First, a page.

13 John Dewey developed his ideas for the arts in educat ion in the early twentieth century An important reasoning fo arts education was the belief that the arts could bring a community together by fostering a connection to community as a source of pride and attachment, (Jackson, 1998) Dewey, as philosopher, was concerned with the collective and the concept of community He believed art was a means to achieve this sense of community. Art made for and by nurses and hospital staff has so far not been studied and will be addressed in this research project I hope more research will be focused on art to improve the working environment for nurses on a busy high stress unit Art as a means to assist nurses in providing patient care begs for more research.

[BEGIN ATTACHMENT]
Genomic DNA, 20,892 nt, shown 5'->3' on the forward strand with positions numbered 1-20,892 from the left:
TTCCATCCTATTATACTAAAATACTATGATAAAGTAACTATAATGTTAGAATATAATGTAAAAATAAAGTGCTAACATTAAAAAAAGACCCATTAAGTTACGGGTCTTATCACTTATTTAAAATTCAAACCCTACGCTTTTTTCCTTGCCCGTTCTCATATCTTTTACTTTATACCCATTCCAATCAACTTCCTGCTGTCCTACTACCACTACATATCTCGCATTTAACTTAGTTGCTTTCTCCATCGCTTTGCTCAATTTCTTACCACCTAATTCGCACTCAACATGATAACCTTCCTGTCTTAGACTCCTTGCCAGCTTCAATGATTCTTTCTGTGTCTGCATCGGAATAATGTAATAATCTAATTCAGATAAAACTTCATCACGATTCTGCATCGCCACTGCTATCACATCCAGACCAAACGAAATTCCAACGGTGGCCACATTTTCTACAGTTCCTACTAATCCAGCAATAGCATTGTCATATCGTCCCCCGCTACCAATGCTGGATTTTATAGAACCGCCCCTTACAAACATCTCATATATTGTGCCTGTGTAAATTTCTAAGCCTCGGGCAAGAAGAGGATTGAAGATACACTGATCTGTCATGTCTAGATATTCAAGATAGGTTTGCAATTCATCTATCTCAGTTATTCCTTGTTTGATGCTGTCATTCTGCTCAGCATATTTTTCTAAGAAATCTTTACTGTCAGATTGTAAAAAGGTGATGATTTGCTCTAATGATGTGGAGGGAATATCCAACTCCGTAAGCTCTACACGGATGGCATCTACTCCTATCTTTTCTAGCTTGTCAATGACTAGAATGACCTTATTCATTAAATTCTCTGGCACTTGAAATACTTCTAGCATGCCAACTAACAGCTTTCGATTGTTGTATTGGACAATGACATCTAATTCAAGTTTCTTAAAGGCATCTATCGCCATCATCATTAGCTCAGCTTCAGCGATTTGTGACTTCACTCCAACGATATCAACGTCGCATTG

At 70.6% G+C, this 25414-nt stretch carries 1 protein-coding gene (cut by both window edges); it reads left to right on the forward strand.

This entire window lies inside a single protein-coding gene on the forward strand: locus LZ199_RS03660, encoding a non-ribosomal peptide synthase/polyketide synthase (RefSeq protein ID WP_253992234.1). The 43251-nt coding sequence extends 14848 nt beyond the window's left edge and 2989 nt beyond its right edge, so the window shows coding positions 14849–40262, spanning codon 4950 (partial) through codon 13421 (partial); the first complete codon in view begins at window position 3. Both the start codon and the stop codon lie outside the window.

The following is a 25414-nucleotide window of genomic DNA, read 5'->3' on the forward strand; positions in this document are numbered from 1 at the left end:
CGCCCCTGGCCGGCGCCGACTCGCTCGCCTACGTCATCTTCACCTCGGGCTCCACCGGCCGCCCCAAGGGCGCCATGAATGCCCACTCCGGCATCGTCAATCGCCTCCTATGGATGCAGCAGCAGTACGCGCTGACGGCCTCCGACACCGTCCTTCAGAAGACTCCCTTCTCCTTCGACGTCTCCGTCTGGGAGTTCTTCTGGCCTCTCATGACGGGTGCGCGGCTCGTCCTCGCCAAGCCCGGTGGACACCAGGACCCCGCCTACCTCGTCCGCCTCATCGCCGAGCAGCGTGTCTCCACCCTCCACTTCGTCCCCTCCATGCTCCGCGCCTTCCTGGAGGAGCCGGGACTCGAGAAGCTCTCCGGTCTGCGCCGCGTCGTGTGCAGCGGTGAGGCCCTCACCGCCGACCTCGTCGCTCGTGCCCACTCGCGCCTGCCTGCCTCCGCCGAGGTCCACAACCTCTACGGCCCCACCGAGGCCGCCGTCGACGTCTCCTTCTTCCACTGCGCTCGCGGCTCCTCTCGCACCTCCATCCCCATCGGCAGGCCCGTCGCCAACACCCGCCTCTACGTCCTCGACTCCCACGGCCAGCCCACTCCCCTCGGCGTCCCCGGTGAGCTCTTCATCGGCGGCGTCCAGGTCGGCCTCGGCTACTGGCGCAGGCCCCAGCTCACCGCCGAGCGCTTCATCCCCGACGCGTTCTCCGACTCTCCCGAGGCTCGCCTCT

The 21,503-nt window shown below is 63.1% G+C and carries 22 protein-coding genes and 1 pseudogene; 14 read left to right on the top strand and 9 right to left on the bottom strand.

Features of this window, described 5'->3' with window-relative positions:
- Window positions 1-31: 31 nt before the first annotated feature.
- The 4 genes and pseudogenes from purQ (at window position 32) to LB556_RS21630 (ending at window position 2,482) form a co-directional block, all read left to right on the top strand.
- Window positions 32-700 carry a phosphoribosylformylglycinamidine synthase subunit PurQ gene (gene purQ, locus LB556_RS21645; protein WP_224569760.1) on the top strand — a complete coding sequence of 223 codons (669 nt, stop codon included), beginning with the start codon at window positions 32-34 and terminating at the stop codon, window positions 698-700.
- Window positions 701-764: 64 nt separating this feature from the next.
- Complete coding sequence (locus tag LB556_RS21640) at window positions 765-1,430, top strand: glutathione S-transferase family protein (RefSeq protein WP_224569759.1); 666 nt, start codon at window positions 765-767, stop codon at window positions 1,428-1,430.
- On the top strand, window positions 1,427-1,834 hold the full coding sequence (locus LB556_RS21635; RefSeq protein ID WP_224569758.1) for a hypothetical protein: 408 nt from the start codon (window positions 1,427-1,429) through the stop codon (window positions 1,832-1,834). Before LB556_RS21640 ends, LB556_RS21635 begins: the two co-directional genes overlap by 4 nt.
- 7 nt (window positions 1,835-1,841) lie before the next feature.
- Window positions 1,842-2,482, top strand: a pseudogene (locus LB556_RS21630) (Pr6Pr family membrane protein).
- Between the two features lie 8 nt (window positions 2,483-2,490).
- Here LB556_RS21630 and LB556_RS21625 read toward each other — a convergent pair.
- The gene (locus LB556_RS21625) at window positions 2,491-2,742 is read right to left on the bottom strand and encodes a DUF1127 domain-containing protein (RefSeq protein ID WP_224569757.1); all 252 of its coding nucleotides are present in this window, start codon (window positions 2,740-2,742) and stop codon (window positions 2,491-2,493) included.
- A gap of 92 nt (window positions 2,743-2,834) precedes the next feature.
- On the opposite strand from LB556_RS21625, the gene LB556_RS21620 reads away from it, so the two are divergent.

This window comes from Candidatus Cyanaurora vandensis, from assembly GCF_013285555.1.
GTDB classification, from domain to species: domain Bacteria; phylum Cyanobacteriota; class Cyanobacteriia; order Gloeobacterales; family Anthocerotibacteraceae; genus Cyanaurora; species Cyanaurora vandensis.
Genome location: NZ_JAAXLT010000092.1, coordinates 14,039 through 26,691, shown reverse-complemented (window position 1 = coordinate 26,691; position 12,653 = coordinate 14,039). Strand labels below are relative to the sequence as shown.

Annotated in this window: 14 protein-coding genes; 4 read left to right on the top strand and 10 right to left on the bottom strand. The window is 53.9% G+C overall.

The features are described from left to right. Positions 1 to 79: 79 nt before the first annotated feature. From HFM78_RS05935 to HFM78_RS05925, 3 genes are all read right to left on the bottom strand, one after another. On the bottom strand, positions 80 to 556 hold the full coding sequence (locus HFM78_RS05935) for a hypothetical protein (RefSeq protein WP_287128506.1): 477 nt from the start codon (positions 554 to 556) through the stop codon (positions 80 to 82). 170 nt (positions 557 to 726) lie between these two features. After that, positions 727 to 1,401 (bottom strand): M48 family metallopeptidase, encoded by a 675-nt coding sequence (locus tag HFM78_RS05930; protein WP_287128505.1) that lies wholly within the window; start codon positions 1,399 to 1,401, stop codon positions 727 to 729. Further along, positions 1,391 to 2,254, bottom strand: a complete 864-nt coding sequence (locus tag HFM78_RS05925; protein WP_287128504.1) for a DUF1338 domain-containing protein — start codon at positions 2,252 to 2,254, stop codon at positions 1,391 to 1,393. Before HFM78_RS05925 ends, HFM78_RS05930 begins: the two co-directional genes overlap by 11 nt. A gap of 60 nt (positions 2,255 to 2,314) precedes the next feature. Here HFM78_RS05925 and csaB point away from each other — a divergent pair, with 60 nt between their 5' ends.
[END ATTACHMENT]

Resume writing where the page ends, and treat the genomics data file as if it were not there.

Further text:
14 Chapter 3: Research Methods It is h ypothesized that art can have a posi tive impact on two busy cardiovascular care unit s in which staff members create art for a pati ent centered purpose and change the w orking environment for their co workers in the process T he staff art makers will create a rt t o display on the units for the benefit of the patients As the art i s displayed it will c hange the environment for the nu rses whose daily work is carried out on the units in question This study s eeks to define through quantitative and qualitative da ta collection, the experience of art making by staff for patients on two car diovascular care unit s a nd will explore the impact the staff created art has on the nurses of the unit s The purpose is to uncover what benefits may have occurred in job satisfaction for the se highly skilled cardiovascular nurses where the art will be exhibited As the principal investigator, I sought answers to the question ow does art made by the staff of the cardiovascu lar department of a hospit al and exhibited in the working environment of the nurses who daily care for post surgical and post procedural patients on the Cardiovascular Care Units affect those nurses and artists ? I asked artists employed by Vanderbilt Heart and Vascular Institute to submit artwork for the project through a general email call for participation Artists were informed of the project through email notice and by placing flyers around the various cardiac areas of the hospital. Selection criteria w ere developed through review of literature relating to what was appropriate subject matter for art in a hospital setting (Ulrich 1993 & Lankston 2010) The criteria were submitted to the IRB alon g with other study documents, (A ppendix E).